Palace of the Bank of Lithuania in Utena

From the second half of the third decade, in smaller towns of Lithuania, the most important public buildings used to be built – schools, banks and Houses of Riflemen performing a cultural function. Particularly monumental was the building of The Bank of Lithuania in Kaunas: mostly thanks to Mykolas Songaila, who even in the 20-ies had drawn up the project of this building, which was the first and the main edifice of one of the most important financial institutions. The architecture of banks in smaller towns, built in the 30-ies of the 20th century, although retaining monumentality and architectural accents, characteristic of Classical architecture, was inter-twinned with Modernism tendencies: many of them partly could be named “undressed Classicism”. Maybe more modern expression of these buildings was determined not only by changing fashions in architecture, but the fact as well, that one of the most prominent “modernists” from Kaunas, Arnas Funkas, authored or co-authored many of them, in collaboration with M. Songaila.

One of the first such buildings, drawn by A. Funkas, appeared in Utena that was a rapidly developing town at that time. The building has a partly symmetrical plan of the letter “H”: the front and the rear parts of the building are joined by the vertical central block, where the heart of the bank is set up – the operations hall. The hall is surrounded by single-storey parts, slightly recessed. Thus, the side facade facing J. Basanavičiaus street creates the divided, seemingly consisting of several buildings, development. Yet, symmetry dominates on the facades corresponding to different volumes. The main facade is symmetrical like of Classical style too: although the forms made of modern type, still monumentality is created here via the rhythm of ledge verticals and a large cornice on the top of the building. The entrances are accentuated by large concave trimmings. Still, if one compares this building with The Bank of Lithuania in Kaunas, or even with a bank building in Tauragė, which was erected later, Modernism spirit is sensed here first of all.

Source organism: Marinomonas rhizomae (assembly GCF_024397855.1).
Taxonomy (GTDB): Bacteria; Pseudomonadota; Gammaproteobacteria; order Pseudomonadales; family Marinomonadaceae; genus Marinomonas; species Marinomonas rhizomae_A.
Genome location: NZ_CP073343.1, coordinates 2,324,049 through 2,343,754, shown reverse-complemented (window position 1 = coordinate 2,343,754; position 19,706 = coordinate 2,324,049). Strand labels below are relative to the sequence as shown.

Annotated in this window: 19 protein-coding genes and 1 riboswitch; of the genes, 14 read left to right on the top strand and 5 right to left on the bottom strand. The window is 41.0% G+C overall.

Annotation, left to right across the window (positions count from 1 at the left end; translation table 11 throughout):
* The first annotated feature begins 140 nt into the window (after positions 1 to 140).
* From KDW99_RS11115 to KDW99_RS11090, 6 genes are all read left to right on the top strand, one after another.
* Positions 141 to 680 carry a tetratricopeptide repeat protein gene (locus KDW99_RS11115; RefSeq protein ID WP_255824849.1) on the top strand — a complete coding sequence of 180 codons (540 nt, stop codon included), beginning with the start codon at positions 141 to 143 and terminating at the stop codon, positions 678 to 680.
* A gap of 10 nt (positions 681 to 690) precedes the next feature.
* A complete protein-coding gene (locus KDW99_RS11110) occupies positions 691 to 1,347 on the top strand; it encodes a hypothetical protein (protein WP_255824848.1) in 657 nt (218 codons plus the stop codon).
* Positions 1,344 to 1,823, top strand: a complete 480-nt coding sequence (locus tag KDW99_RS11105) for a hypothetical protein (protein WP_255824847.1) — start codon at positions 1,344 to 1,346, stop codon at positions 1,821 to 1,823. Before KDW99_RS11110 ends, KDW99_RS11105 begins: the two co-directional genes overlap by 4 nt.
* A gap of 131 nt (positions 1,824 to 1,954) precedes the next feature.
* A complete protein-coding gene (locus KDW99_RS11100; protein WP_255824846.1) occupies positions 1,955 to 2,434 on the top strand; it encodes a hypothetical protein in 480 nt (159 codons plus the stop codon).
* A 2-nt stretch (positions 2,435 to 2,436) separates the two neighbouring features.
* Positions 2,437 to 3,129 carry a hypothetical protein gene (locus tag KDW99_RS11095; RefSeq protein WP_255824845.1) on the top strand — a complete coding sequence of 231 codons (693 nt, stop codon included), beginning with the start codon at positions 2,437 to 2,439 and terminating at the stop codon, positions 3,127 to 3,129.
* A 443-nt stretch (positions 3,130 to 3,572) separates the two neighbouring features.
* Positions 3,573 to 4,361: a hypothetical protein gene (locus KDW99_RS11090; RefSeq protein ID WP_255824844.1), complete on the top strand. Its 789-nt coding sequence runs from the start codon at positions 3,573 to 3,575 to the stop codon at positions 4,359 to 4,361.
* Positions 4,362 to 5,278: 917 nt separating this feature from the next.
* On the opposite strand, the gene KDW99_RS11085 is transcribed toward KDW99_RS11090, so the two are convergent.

The synthesis of classical monumentality and modern forms is sensed even upon entering the building through its doors: the light, laconic interiors, characteristic of Modernist spirit, are combined here with the means reflected representativeness even at older times, such as the use of artificial marble in the columns, surrounding the hall. Like many other buildings of Lithuanian banks, which survived into our days from the inter-war period, the building has retained its function and part of original elements of the interior, even throughout the Soviet times. Part of furniture pieces has survived as well – in the operations hall one can see even today original tables and settees of Modernist forms. Other exhibits are no less characteristic of the representational building – all doors interspersed throughout the space or a spiral stair at the rear part. True, an addition was blocked to the building, reminiscent of Soviet Modernist architecture – still the architect showed respect to the neighbourhood of the historic building.


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